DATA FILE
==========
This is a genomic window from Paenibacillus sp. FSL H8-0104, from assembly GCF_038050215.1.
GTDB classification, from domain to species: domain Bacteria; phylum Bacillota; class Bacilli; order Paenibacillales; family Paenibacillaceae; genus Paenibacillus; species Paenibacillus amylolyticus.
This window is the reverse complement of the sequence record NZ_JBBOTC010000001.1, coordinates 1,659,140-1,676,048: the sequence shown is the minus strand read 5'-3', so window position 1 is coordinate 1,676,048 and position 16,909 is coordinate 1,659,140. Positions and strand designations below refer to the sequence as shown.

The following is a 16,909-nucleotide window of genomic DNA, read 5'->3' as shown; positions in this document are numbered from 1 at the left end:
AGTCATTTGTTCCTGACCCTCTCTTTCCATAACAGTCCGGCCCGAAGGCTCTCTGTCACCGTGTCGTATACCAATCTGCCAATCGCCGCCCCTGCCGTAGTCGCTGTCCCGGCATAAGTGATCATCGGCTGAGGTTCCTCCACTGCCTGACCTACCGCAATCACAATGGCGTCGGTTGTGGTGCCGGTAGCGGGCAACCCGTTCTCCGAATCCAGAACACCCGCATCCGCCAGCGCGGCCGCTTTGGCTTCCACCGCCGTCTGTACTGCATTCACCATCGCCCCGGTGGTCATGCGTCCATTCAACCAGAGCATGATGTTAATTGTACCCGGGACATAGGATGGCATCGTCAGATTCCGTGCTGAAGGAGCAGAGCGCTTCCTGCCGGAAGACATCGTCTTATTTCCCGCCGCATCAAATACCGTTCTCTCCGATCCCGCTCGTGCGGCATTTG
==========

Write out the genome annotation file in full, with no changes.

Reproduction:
This is a genomic window from Paenibacillus sp. FSL H8-0104, from assembly GCF_038050215.1.
GTDB classification, from domain to species: domain Bacteria; phylum Bacillota; class Bacilli; order Paenibacillales; family Paenibacillaceae; genus Paenibacillus; species Paenibacillus amylolyticus.
This window is the reverse complement of the sequence record NZ_JBBOTC010000001.1, coordinates 1,659,140-1,676,048: the sequence shown is the minus strand read 5'-3', so window position 1 is coordinate 1,676,048 and position 16,909 is coordinate 1,659,140. Positions and strand designations below refer to the sequence as shown.

The following is a 16,909-nucleotide window of genomic DNA, read 5'->3' as shown; positions in this document are numbered from 1 at the left end:
AGTCATTTGTTCCTGACCCTCTCTTTCCATAACAGTCCGGCCCGAAGGCTCTCTGTCACCGTGTCGTATACCAATCTGCCAATCGCCGCCCCTGCCGTAGTCGCTGTCCCGGCATAAGTGATCATCGGCTGAGGTTCCTCCACTGCCTGACCTACCGCAATCACAATGGCGTCGGTTGTGGTGCCGGTAGCGGGCAACCCGTTCTCCGAATCCAGAACACCCGCATCCGCCAGCGCGGCCGCTTTGGCTTCCACCGCCGTCTGTACTGCATTCACCATCGCCCCGGTGGTCATGCGTCCATTCAACCAGAGCATGATGTTAATTGTACCCGGGACATAGGATGGCATCGTCAGATTCCGTGCTGAAGGAGCAGAGCGCTTCCTGCCGGAAGACATCGTCTTATTTCCCGCCGCATCAAATACCGTTCTCTCCGATCCCGCTCGTGCGGCATTTG